Pure science vs. economic interests

On broader issues, Whitman sees Pruitt's latest move on the NAAQS as another in a long line of actions that will ultimately lead to a weakening of the key air quality standards. That will be "a real step backward," she stated.

Whitman agreed that regulations need to be reviewed and revised, but she said that the EPA must do so in a way that is consistent with the most up to date science. "You don't roll back a regulation on a whim. You have to have a scientific backing for why this pollutant is no longer a threat to human health," Whitman said. Therefore, Whitman does not believe the EPA's policy changes for NAAQS are "going to stand the test of time."

The regulation of NAAQS pollutants has been one of the EPA's greatest success stories, Whitman said. Between 1985 and 2012, Whitman said the U.S. population increased by over 20%, energy demand rose more than 35% and the real GDP almost doubled, all while the country cut the six key criteria air pollutants by 67%.

Plenty of new evidence has emerged to further underscore the danger of the six NAAQS pollutants, Whitman said. She cited one recently released scientific study that found children whose mothers were exposed in late-term pregnancy to particulate matter can have higher than normal blood pressure. Although Pruitt himself has said he wants to work on "attainment issues" to ensure states are meeting the NAAQS levels, Whitman said his actions have not matched these proclamations.

"Trying to dial back on the criteria pollutants as we learn more and more about the adverse impacts on public health from particulate matter and [the other NAAQS] pollutants, in the name of economic development, makes no sense," Whitman said. "We have seen that ... we can build the economy while reducing the pollutants, and we know just the opposite is true if you're endangering people's health. That takes a negative toll on the economy."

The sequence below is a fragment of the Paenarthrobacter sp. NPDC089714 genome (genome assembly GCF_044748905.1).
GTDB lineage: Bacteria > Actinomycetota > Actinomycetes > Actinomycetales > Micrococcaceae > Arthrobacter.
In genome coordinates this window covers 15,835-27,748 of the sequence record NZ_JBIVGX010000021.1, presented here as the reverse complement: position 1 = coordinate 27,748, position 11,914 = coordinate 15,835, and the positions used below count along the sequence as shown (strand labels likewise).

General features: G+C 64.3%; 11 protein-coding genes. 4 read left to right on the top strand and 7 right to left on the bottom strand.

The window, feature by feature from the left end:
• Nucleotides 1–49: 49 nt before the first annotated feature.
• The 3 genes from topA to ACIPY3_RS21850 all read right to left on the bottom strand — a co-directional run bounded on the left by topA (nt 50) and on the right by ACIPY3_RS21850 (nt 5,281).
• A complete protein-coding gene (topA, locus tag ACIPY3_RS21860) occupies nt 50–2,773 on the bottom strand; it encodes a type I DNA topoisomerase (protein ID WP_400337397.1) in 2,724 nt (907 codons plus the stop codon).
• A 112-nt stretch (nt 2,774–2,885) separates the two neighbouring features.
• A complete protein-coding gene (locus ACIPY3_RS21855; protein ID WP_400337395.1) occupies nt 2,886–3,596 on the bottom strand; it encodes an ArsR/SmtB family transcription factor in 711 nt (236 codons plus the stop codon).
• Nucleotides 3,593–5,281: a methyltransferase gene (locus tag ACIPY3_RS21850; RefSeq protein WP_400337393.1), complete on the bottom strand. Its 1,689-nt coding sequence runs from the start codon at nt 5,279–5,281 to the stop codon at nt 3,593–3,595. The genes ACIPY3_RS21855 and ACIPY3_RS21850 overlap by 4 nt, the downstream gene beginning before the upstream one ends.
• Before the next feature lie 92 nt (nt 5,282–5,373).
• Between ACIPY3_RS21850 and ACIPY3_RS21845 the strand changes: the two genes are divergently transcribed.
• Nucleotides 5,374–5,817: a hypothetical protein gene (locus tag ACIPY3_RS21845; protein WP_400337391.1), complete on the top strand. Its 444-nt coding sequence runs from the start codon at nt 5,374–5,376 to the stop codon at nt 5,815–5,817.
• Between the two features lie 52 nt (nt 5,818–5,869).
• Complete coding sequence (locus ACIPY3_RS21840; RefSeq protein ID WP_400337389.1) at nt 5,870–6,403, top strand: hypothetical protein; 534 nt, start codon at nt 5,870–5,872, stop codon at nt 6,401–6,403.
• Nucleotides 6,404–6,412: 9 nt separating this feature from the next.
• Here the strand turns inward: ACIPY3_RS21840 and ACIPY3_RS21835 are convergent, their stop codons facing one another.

Whitman agreed that the industry can play an important role in providing information for regulatory actions such as NAAQS. But she said the current administration has relied almost exclusively on industry data and scientific reports rather than pure science.

"It's not that [industry interests] don't have a right to be heard and [have] a place at the table, they do, but they cannot dominate and that's the problem that we are seeing," said Whitman.

Another former Republican EPA administrator has been critical of Pruitt, for his lack of transparency. William Ruckelshaus, the first EPA administrator after the agency was established by Richard Nixon in 1970 who served in that role until 1973 and again during the Ronald Reagan presidency from 1983 to 1985, recently penned an editorial published in the Washington Post criticizing the lack of transparency at EPA under Pruitt. "Pruitt operates in secrecy," he wrote. "By concealing his efforts, even innocent actions create an air of suspicion, making it difficult for a skeptical public to give him the benefit of the doubt."

The EPA did not respond to request for comment.